Music can grow your imagination and its power and take you to ver far places in a matter of seconds. For me music has always been the cheapest way to travel and just listening to the melodies of some songs takes me on a trip to a far away place. I’m sure there are also songs that take you to your dream destinations.
Well, one example of those songs that I recently listened to is Jain’s Makeba. Lyrics, rhythms, music video and everything else about this song just makes me fall in love with it. It’s a beautiful combination of African and modern electronic melodies. Just listening to this song makes me start wondering about all the places I want to visit in Africa and I picture myself in all those places one by one. Unfortunately I’ve only seen the Northern parts and countries of this continent but I’ve read lots of books and have seen many movies and documentaries about African history and culture. All of the things I’ve learned about Africa has a caused a very deep love and a yearning to see it. I wish I’ll be able to visit Africa in 2017.
Another reason and maybe the most important reason for why I love this song is that it is about Miriam Makeba. Otherwise known as Mama Africa, Miriam Makeba is an artist and activist. You can feel and get in touch with the African culture just by listening to her songs. Pata Pata is one of her most famous songs which was recorded in 1957 but was release in 1967 in the US. Though the song that I love the most is called Khawuleza which means “Hurry! Hide!” and it’s about what the African children living in the slums tell their mothers when white policemen are raiding them for one reason or another.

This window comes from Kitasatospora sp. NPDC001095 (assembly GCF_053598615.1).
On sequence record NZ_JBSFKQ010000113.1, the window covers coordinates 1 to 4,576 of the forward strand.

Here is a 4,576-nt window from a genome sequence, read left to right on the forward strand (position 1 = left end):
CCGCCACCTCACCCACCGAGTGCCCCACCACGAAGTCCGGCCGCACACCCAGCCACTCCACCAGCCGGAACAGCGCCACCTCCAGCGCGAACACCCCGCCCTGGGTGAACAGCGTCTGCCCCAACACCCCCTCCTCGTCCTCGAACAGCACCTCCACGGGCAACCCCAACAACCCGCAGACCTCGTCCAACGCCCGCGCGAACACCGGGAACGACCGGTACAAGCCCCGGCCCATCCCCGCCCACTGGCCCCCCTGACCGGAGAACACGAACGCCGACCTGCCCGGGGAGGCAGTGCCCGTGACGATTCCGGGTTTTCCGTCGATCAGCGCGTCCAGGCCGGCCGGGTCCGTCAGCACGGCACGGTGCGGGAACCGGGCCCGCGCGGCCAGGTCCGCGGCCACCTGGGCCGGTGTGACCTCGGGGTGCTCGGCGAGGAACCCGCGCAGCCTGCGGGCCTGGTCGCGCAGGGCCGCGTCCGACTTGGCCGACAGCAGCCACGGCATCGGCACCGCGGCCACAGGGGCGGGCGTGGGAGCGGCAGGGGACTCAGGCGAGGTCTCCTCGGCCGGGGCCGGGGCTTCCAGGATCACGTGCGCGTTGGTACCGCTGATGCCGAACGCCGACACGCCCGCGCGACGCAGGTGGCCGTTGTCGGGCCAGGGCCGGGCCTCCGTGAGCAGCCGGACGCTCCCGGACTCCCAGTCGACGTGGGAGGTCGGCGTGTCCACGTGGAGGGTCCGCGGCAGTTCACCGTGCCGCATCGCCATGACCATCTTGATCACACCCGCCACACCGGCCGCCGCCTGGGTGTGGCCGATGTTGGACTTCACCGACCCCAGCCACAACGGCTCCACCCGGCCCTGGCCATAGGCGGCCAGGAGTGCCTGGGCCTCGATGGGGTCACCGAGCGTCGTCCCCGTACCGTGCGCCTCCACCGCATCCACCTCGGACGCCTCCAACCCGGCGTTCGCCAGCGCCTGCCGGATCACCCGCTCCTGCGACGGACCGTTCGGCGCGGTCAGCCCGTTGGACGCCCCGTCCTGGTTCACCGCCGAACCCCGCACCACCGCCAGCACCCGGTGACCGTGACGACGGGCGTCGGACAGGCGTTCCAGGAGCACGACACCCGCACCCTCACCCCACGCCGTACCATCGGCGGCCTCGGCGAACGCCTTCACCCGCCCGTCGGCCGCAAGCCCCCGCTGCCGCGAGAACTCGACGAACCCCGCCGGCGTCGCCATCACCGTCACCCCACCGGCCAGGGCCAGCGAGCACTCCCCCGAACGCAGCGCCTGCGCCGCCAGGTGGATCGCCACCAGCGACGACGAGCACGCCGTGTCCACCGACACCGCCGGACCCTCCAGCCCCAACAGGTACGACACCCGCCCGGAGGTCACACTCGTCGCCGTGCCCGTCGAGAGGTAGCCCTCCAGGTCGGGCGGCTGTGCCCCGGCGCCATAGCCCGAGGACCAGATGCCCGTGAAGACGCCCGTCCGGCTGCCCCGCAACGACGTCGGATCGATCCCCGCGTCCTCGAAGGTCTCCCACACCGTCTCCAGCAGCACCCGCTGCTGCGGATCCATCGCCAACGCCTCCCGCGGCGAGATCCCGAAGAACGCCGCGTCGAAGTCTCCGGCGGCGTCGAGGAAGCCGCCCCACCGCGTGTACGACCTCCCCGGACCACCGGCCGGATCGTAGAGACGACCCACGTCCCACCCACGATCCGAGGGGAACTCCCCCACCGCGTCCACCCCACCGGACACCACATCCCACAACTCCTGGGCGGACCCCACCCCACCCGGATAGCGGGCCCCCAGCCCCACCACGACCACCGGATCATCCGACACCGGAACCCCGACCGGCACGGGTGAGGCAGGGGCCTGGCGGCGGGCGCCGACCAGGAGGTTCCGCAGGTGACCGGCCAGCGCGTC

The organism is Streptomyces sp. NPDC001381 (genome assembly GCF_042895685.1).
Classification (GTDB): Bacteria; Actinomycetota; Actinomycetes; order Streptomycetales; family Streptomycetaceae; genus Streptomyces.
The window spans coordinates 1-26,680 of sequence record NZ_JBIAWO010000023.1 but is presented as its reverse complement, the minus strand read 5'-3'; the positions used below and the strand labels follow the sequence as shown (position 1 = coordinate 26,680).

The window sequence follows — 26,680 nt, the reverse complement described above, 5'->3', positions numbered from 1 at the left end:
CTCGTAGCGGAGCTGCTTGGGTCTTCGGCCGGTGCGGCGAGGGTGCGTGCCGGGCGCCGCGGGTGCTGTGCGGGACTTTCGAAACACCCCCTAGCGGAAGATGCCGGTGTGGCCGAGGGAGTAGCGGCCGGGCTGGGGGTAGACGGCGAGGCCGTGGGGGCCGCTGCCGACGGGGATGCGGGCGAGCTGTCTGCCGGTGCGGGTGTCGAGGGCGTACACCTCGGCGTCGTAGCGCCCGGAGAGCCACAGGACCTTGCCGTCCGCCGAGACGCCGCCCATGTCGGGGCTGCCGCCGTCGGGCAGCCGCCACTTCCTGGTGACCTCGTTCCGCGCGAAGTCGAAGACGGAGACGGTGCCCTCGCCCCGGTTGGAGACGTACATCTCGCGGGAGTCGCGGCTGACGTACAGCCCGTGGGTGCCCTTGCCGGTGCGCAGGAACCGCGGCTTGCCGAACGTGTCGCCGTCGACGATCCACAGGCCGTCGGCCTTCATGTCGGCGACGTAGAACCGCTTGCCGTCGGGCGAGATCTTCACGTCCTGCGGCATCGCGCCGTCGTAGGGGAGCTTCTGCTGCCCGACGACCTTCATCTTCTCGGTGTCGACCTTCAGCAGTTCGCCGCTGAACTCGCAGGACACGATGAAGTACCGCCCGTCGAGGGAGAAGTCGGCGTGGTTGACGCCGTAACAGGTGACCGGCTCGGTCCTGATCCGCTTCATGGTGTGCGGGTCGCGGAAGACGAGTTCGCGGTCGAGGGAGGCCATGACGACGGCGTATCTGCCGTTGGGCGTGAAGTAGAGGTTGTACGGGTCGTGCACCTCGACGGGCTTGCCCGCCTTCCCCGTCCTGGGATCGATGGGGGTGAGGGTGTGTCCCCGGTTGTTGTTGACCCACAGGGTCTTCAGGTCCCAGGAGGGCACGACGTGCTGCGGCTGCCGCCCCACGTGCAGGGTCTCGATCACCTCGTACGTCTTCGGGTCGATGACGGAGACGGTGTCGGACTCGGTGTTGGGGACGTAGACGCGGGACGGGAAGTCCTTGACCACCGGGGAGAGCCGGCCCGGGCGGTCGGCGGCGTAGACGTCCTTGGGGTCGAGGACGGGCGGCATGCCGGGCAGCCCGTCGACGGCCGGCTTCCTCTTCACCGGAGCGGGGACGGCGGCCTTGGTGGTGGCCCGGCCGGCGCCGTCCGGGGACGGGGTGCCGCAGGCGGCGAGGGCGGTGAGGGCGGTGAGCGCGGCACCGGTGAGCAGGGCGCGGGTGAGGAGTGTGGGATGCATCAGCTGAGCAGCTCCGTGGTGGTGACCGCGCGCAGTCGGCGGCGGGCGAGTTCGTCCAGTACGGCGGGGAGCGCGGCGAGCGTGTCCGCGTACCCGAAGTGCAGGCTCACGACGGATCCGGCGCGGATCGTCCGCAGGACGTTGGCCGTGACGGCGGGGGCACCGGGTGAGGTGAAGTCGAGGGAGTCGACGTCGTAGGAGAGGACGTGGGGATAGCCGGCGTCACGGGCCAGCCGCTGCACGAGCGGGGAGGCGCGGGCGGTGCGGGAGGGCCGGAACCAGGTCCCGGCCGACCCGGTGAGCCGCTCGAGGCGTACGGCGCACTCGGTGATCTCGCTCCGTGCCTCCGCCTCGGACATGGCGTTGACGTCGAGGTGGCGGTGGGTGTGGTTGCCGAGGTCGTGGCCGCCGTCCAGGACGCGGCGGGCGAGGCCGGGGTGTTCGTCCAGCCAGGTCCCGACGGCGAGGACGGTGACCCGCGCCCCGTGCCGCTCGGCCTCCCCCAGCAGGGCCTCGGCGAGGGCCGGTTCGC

Besides being great singer, she was also a civil rights activist. She fought against the apartheid regime in South Africa. The apartheid system in South Africa was an institutionalized racial discrimination against the blacks and was in place between 1948 and 1991. Because of her activities her passport was revoked in 1960 and she was stripped of her African citizenship in 1960. She was able to return to Africa many many years later when the apartheid broke down, in 1990.